9 Steps To Take Right Now To Get Rid Of Plantar Fasciitis

9 Steps To Take Right Now To Get Rid Of Plantar Fasciitis

Plantar Fasciitis, is a common overuse injury that, unfortunately impacts a lot of runners. And, it can be tricky to get rid of. To make matters worse, many runners who develop plantar fasciitis overlook the early signs of injury or fail to take the necessary steps that could prevent it from getting worse.

But, when addressed early, plantar fasciitis is fairly easy to resolve especially if you use a multi-pronged approach.

In this article, I share 9 steps that you can take right now to get rid of Plantar Fasciitis.

Disclaimer: This article is written from the perspective of a running coach who has worked with numerous runners to address the issue before the medical intervention was needed. This information should not be interpreted as medical advice, but rather training advice. Please consult a physician or physical therapist if you are unsure what type of injury you may have or you are in severe pain. This article is intended for those who have not reached a point where they think medical assistance is needed.

Amazon “affiliate link” disclosure: As an Amazon Associate I earn from qualifying purchases. This just means that when I link to products on Amazon and you purchase something from that link, I may get a small commission (it doesn’t cost you anything more). All opinions are my own.

Symptoms of Plantar Fasciitis

Plantar fasciitis (PF) is inflammation of the plantar fascia tissue that connects your heel bone to your toes. One of the classic symptoms of plantar fasciitis is pain and tightness in the heel and arch.

Characteristics of pain caused by Plantar Fasciitis

  • Dull or sharp pain in the heel and arch
  • It can give off a burning sensation
  • It can develop slowly or come on suddenly (usually after intense training, running or jumping)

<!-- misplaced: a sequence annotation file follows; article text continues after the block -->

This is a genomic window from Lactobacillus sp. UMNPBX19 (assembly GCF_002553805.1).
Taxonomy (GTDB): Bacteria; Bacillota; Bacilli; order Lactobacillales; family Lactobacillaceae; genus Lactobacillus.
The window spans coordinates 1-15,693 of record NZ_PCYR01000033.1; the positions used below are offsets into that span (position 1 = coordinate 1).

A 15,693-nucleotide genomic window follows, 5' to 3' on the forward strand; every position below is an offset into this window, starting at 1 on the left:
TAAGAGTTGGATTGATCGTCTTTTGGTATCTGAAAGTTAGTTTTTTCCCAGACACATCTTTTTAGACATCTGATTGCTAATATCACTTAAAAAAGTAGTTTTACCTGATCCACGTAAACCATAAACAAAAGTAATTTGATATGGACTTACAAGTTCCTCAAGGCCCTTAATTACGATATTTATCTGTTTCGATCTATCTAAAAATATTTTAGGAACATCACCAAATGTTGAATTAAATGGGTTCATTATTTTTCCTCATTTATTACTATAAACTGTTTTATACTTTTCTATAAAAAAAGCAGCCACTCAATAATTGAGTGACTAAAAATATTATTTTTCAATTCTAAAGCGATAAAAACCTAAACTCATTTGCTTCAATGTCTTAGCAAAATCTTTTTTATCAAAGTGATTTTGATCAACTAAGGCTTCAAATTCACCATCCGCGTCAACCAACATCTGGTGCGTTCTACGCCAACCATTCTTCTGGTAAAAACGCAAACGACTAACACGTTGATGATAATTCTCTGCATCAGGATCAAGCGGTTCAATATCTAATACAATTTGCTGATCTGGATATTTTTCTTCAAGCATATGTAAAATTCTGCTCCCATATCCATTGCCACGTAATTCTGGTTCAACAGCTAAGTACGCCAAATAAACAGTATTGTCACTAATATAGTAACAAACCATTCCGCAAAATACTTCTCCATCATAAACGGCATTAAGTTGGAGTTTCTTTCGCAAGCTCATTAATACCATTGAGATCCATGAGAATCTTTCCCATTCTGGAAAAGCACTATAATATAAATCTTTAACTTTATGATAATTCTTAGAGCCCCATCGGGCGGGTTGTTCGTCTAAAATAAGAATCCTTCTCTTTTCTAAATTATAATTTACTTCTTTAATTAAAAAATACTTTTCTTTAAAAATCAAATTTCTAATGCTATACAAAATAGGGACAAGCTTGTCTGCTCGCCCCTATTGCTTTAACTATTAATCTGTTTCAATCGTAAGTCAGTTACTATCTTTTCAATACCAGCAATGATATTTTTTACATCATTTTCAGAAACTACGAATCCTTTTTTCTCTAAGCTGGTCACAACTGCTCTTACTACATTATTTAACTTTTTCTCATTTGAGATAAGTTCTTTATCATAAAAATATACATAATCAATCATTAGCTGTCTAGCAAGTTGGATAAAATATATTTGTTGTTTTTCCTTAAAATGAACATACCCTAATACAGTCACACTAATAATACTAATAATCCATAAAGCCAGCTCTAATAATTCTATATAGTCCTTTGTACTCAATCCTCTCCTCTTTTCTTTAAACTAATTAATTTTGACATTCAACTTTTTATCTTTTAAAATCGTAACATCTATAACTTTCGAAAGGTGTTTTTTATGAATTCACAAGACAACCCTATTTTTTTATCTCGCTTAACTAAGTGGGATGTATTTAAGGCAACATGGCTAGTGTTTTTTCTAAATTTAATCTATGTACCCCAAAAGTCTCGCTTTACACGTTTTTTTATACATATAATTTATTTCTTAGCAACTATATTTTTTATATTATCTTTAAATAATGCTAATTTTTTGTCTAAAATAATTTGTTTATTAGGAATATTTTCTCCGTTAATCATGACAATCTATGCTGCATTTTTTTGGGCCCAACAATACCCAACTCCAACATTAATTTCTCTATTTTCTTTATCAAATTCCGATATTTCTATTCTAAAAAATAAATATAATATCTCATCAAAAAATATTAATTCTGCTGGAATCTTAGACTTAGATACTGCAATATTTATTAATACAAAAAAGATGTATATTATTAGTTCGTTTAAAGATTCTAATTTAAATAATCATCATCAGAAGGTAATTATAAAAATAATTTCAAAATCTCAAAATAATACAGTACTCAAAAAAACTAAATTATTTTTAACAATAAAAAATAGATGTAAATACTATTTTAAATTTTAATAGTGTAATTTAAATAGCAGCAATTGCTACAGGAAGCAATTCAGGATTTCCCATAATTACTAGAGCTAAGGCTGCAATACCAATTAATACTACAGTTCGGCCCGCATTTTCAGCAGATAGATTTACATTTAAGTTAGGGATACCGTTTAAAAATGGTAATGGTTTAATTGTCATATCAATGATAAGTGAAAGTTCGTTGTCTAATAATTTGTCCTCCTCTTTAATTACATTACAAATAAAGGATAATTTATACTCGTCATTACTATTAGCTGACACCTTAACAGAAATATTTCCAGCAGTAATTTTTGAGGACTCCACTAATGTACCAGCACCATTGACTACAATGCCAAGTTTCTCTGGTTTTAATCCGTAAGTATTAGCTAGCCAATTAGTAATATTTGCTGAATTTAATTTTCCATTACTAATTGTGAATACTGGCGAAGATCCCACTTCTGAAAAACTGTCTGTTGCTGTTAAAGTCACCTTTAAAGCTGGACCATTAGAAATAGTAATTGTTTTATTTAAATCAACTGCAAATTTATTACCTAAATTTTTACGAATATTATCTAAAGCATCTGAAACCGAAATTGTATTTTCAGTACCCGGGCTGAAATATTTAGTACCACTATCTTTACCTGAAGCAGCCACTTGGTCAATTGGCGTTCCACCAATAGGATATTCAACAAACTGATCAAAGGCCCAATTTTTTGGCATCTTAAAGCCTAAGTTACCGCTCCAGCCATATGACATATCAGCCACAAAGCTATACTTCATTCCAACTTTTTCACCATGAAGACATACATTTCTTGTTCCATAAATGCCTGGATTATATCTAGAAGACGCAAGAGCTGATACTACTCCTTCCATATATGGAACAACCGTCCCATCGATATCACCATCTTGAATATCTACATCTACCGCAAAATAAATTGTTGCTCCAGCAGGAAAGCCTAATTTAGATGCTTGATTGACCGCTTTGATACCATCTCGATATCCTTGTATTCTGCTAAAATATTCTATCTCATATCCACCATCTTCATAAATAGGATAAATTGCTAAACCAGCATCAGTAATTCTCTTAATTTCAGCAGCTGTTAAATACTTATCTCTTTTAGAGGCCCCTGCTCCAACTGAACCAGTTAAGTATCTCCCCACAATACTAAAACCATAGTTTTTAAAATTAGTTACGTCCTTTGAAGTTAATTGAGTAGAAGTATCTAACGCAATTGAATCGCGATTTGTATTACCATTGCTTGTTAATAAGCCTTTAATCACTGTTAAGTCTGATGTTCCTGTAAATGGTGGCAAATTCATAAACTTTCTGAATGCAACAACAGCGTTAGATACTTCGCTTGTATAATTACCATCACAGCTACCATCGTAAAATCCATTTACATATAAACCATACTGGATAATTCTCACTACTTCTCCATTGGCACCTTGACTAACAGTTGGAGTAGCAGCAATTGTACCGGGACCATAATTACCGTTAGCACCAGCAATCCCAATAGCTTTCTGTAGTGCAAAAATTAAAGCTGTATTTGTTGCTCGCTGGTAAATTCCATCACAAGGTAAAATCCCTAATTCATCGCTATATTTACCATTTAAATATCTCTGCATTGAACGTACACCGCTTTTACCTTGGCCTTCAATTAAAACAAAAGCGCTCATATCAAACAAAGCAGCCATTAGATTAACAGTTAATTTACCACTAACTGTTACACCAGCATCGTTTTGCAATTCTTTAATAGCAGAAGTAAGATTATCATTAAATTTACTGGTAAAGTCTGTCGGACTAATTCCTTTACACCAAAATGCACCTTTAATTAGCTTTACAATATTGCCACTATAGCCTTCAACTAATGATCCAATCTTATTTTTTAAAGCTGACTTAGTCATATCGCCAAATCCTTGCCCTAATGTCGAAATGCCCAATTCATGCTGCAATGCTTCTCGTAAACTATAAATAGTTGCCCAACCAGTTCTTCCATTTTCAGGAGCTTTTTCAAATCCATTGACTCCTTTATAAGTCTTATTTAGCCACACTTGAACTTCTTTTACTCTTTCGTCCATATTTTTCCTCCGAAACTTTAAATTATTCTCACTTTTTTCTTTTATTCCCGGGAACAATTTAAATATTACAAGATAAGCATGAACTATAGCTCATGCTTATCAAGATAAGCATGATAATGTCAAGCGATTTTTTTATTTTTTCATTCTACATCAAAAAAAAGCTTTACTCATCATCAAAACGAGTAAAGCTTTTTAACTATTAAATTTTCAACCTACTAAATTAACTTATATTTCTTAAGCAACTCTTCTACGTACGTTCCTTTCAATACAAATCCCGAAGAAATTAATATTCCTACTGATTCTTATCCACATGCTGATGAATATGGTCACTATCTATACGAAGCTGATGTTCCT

• You can feel pain in the morning as you take your first steps but as the day continues, the pain loosens up
  • It can occur after long periods of sitting or standing, and when going upstairs

What causes Plantar Fasciitis?

Plantar Fasciitis can affect runners of any experience level for a number of reasons:

  • Rapid increase in running intensity, distance, or frequency
  • Not following the right training plan for your experience level
  • Poor running mechanics
  • A sudden change in running surface
  • Ignoring early signs of heel and arch pain
  • Inadequate footwear
  • Lack of stretching and tight muscles
  • Aggressive hill training, especially downhill running

How long does it take to heal Plantar Fasciitis?

Plantar Fasciitis is a common running injury that can be very difficult to get rid of.

Depending on the severity of symptoms, the recovery process may take a couple of weeks, around 6 months or even more than a year.

The earlier you take action against plantar fasciitis, the faster you’ll heal and get back to training.

9 simple steps to help get rid of Plantar Fasciitis fast

1. Take 2-3 initial days off to focus on soothing inflammation of the plantar fascia

image of person resting their feet for 2-3 days to reduce the pain and inflammation in the plantar fascia.

Plantar Fasciitis occurs when there are little micro-tears that have become inflamed and as a result painful.  Plantar Fasciitis is not an injury where total rest will help.

For example, I struggled with Plantar Fasciitis myself and took several months off from running. It came back the day after I resumed running!

But, by taking a few days off as soon as you notice that initial heel or arch pain, you can help reduce that early-stage inflammation and jump-start the healing process. Then you can move on to other steps to help you heal faster.

During the first day or two of injury onset, using an NSAID (anti-inflammatory) is OK and can help reduce initial inflammation, but NSAIDs should not be used long term or to ‘mask pain’ while running with plantar fasciitis.

2. Ice frequently during the first few days of initial pain and after runs

During the first few days of noticeable pain, ice your feet for 10-15 minutes a few times per day. You can use a frozen water bottle, ice packs or even frozen bags of peas to help apply ice to the area.